La Vida vide….


Ah yes this looks old and broken enough….

My husband loves old stuff. I hope this will be a good thing when I am in my 80s. He will have his very own living, breathing ‘relic’. What he really loves, is broken, old, stuff. When we first met, he lived in a wooden house with a porch in west Hollywood. You could sit on the veranda like a 1950s American prom girl waiting for her date. He’d rented the house when it was falling down and no one else would touch it. And then, he’d fixed it up. As a result, while most of our friends lived in small apartments in weho or Venice, Peter had an enormous house just off Sunset where we all threw parties and he could listen to his Motörhead vinyl so loudly that once, some nearby dwelling Hells Angels came by to ask him to turn it down.
And so buying a house in France equals peter’s dream. But one of the best things about trying to furnish this house is our weekly visits to vide greniers. Like car boot sales only much much better as each one holds prospect of hidden gems. Held on sunday mornings and publicised in the local areas as if Justin Beiber was playing a one off gig there with posters EVERYWHERE in the weeks beforhand. or you can visit And our kids LOVE them. Maybe in the way some boys inherit their father’s sporting prowess or love of a particular football team, peters legacy to his sons will be a love of broken, old tat.


what’s french for plastic tat?

We give them five euros each and some basic French ( enough to bargain someone down for old Pokemon cards – far more useful than a level French right?) and send them off. Meanwhile, Peter and I trawl these aladdin’s caves of wonder hoping to find stuff to fill our home that isn’t from ikea!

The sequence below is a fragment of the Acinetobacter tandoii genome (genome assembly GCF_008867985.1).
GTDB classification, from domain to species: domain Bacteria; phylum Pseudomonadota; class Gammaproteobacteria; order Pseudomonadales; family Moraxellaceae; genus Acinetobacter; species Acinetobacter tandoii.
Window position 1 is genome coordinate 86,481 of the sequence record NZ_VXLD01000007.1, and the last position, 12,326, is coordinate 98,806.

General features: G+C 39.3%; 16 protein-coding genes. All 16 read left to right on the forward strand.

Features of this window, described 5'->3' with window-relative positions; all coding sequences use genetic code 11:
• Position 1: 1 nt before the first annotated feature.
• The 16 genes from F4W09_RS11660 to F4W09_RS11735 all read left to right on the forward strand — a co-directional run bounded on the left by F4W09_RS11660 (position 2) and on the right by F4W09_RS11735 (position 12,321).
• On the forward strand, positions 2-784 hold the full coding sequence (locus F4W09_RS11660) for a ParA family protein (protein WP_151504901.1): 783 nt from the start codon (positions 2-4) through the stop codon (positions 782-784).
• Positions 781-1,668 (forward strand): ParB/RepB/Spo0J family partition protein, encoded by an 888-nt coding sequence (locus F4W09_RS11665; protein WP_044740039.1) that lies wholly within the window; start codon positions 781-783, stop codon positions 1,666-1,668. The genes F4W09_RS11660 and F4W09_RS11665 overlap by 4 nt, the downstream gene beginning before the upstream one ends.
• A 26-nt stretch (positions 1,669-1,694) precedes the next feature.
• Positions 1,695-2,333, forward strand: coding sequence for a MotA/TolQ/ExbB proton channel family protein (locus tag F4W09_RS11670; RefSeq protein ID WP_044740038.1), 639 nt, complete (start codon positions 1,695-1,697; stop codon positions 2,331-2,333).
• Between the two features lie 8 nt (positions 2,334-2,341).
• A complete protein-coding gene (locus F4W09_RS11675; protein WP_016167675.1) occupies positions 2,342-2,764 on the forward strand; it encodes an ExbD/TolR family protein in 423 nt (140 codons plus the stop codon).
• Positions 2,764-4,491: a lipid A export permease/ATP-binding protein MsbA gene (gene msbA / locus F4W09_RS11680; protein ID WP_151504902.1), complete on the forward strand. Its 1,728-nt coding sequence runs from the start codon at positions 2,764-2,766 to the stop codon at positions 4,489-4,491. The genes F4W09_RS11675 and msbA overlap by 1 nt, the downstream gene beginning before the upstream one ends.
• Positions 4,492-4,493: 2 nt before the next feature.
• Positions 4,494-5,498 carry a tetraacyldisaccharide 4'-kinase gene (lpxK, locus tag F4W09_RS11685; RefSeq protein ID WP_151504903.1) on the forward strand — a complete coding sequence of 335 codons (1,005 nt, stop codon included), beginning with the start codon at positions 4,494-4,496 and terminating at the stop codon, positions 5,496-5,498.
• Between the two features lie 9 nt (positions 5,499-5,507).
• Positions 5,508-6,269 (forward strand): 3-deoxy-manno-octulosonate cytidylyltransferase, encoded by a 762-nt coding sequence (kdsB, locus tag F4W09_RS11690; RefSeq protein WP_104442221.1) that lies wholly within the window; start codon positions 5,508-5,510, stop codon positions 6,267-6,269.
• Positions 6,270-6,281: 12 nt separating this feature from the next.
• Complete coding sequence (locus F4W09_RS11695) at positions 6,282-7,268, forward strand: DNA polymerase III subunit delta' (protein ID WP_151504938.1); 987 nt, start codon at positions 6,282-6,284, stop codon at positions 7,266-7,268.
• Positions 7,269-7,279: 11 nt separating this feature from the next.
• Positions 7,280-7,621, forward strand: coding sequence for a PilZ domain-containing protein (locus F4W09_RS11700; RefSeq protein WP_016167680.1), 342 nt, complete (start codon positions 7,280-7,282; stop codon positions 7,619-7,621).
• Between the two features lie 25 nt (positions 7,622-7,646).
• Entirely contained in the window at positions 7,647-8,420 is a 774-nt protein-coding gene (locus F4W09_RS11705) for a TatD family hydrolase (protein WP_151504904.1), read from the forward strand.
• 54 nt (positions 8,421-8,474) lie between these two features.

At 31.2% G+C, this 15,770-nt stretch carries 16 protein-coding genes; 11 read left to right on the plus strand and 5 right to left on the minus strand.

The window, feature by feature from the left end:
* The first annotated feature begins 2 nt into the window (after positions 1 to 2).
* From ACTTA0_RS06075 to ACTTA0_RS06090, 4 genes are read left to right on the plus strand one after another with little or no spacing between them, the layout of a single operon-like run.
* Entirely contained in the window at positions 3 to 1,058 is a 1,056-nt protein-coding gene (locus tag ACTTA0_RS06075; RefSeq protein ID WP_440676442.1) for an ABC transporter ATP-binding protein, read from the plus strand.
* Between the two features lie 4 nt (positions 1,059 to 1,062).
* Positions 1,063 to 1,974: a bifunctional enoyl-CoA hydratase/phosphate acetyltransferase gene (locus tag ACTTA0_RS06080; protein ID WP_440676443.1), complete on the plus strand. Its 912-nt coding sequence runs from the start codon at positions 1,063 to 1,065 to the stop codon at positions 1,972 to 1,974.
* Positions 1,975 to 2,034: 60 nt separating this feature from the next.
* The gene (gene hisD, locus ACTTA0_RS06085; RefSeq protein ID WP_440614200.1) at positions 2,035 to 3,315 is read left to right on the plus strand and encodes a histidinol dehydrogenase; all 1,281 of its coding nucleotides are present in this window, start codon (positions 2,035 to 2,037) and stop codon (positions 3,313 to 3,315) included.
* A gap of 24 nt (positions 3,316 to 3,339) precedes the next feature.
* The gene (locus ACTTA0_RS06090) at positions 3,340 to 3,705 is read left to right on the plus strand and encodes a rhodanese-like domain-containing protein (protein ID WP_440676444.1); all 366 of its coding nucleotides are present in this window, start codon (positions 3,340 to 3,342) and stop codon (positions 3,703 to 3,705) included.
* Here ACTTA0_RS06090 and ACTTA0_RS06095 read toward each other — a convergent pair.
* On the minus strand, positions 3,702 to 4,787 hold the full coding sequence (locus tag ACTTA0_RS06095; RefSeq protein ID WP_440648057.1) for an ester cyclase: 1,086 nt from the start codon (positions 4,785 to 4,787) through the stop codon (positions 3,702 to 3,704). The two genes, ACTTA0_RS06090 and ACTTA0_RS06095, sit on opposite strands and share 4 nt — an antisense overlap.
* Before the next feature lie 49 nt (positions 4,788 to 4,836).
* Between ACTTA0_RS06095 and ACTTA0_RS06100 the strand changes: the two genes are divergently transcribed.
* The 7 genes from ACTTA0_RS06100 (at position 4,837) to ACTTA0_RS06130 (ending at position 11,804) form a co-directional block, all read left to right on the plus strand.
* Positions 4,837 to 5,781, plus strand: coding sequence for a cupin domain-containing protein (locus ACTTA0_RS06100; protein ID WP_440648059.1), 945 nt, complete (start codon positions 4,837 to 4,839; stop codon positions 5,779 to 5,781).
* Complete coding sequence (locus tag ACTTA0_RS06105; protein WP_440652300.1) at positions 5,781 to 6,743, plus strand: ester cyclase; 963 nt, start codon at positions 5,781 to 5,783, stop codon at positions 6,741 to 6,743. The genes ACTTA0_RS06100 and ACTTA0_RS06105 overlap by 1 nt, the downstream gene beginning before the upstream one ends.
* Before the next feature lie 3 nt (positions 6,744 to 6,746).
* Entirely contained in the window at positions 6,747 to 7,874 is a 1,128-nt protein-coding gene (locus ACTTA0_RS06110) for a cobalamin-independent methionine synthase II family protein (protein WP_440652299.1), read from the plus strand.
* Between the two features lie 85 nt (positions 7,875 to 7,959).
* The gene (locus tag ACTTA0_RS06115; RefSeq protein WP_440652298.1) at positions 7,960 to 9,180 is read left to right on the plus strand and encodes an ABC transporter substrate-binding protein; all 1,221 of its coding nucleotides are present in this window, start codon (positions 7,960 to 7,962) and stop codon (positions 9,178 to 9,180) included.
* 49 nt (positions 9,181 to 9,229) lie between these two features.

We’ve introduced all friends who come and stay to the joy of the vide grenier (some more impressed than others – my friend lorraine remains thrilled with her olive server complete with toothpick holder shaped like lily pad, her husband James, less thrilled with the fourteen pony club trophies their kids bought)
We have over the years bought everything from our dining chairs to tennis racquets. Plates shaped like fish (never used) to fire irons to hold our logs (used every day). And Now I’m going to share with you a selection of vide grenier jewels. Vintage finds or other people’s rubbish? Tat or treasure? To us, always the latter.


She really did have life on a plate


Knew that learing french for police hat would come in useful one day – un kepee s’il vous plait


we are the champions


Hall chandelier. Bought, painted, rewired and lit


smashed painting – bought some new glass and is good as old


Nobody puts cupboard in the corner!


Nothing to do with TV show of same name. No one knew why in the 70s. Still don’t today.


An armchair by the fire ours for 30 euros


NOTHING to do with Walford?


Tell me about it….stud

7 thoughts on “La Vida vide….

  1. God, Davey’s got a load of stuff I could take to one of those sales – or we could just cut out the middle man and I could give it to you? Pony club rosettes from 1982, sheep shears that will have your hand off if you so much as look at them, a whole bunch of beautiful records that belonged to my dad that my grandfather SOLD to me. Problem is none of them are french and so they don’t quite have the same mystique!

  2. Since we moved my mum has been obsessed with buying old junky/antique stuff! She loves a good old brocante! I actually picked up the cutest little china bunny 🙂

  3. Pingback: The way you make me feel…..texture, fabric and other touchy feely stuff around my French House | we bought a french house

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